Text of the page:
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Randy The Tech Professor

November 23, 2009 at 3:03 pm

How To Keep Your Computer Safe And Secure (Part 3)

online securityHello everyone,

In a previous post, I showed you that just as “insects” can enter into your beautiful house through a torn and punctured door screen, Internet “bugs” can enter into your beautiful computer through holes in the Windows Operating System (Solution #1 = Microsoft Windows Update).

Then, in another post, I told you that since Internet “bugs” have been locked out of your computer by Windows Update, these “bugs” now need your cooperation to get into your system and they will do everything possible to trick you into letting them in! How will they get in now? You will open the door, you will unwittingly let them in!! You will accidentally allow them to install! They will fool you into letting them in!! (Solution #2 = Enable Windows Firewall & #3 =  Correct Email Procedures).

Today in this third post, I would like to alert you to another way that you can be tricked into allowing “bugs” to enter and infect your system, and also one way in which you can keep your sensitive, personal data totally invisible from online criminals. If you are aware of these “tricks”, you will not be fooled by them and will therefore be able to keep your computer safe and secure.

4) Browsing The Internet: You can infect your computer just by visiting “bad” (malicious) web pages. These pages run Flash (Flash adds animation and interactivity to a web page. It’s content can be crafted to look like many different file types, such as Microsoft Word or Excel documents, image files or ZIP files). Web pages will also run JavaScript (JavaScript enhances the user interface and web site appearance. JavaScript provides the potential for malicious authors to deliver scripts to run on a client computer via a web page). Not all Flash & JavaScript are bad but they can be used to run any code they wish on the user’s system. What to do?

A) Run the latest version of: The Firefox browser (install the NoScript or Flashblock extension).

B) Download and install the latest versions of: Adobe Flash Player, Sun Microsystems Java Runtime Environment Standard Edition, and Adobe ShockWave Player. I get 95% of my software from FileHippo ( FileHippo is simply my favorite software site!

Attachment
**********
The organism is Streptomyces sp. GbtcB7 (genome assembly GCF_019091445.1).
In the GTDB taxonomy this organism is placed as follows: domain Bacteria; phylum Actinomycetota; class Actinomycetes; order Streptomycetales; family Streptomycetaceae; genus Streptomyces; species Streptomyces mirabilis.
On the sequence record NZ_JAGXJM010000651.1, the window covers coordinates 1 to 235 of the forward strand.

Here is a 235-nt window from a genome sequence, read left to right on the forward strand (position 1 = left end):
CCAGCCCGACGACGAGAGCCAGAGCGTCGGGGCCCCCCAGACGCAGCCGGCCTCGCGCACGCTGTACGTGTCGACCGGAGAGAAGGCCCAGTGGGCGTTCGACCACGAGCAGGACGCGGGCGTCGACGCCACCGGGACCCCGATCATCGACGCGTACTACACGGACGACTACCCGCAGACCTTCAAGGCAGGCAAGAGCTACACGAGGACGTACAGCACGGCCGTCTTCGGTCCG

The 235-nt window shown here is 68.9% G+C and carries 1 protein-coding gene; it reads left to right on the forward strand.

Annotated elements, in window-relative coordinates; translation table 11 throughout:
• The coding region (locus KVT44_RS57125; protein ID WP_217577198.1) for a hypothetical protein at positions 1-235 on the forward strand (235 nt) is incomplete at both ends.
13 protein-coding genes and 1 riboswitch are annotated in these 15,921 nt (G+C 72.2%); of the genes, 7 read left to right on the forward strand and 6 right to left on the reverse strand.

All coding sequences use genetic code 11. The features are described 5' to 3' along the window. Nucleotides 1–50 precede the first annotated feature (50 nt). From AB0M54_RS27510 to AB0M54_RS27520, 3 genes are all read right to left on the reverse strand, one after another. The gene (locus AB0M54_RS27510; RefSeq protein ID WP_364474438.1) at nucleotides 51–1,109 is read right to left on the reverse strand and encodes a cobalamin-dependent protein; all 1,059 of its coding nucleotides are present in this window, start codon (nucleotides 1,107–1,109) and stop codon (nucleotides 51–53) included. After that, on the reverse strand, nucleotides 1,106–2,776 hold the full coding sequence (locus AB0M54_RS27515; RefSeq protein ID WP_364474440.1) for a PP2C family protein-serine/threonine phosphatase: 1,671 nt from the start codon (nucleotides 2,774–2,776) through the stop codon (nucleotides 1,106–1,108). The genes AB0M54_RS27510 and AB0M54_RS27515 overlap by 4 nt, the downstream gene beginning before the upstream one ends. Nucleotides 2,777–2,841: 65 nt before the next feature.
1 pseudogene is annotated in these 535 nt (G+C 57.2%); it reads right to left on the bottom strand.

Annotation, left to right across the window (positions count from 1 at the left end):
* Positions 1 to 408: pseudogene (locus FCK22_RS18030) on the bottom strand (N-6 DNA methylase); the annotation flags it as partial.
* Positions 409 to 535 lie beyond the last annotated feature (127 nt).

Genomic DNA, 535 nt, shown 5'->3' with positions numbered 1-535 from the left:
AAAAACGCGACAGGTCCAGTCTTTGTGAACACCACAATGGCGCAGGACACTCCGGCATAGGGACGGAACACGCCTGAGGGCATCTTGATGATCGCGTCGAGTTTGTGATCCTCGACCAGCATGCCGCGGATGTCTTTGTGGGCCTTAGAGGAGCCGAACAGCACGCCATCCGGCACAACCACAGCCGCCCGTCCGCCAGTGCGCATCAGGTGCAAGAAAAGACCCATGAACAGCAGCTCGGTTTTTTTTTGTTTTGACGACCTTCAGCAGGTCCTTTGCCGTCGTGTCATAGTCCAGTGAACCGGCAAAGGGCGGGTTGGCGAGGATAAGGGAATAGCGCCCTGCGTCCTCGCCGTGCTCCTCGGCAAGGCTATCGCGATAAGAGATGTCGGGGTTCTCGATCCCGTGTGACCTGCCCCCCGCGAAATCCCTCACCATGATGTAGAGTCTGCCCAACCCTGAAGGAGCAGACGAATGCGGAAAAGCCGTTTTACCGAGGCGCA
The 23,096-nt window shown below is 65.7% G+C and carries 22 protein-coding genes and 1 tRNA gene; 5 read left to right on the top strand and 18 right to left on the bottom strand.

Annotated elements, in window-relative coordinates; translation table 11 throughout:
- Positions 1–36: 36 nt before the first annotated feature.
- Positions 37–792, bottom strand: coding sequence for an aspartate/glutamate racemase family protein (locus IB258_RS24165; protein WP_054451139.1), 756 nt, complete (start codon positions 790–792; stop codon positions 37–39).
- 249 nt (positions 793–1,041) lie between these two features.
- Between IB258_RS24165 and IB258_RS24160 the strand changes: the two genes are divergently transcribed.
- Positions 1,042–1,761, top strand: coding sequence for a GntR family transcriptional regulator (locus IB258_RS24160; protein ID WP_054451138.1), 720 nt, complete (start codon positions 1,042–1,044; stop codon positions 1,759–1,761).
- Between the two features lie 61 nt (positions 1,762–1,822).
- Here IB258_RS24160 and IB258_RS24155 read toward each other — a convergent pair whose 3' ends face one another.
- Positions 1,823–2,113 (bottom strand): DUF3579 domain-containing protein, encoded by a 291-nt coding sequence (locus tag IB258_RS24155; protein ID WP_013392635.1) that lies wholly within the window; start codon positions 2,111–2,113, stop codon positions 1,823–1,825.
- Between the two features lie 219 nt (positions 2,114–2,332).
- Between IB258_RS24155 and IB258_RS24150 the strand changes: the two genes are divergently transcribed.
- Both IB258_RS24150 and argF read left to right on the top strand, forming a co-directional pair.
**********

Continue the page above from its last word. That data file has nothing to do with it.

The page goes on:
C) Run your programs in Sandboxie ( Sandboxie runs your programs in an isolated space which prevents them from making permanent changes to other programs and data in your computer. “Bad” software is “trapped” in the sandbox. How cool is that!

5) Online Financial Transactions: Legitimate online banking sites and shopping sites are always  secure which of course allows you to enter sensitive personal information without risk. But many time these sites aren’t legitimate at all, but are phony and insecure – trying to fool you into giving them your personal data. How to know? What to do?

A) Look in your browser address bar: Make sure you see https:// (not http://) in front of the site address. HTTPS is a combination of certain protocols which provide encryption and secure identification of the server your connected to. Look for the “s” after http!!

B) Double click on the padlock icon: Look down at the status bar (lower right hand corner of the screen) and find the padlock icon. Double-click on the padlock icon and make sure that the certificate is in fact issued to the web address or company name that you think it to be.

If you see no https:// and no padlock icon you have accessed an insecure site and you should not enter any sensitive, personal information!

Professor Randy says: You’re no fool!! Be aware of the online tricks and don’t allow the “bad guys” to infect your system or obtain any of your personal information!



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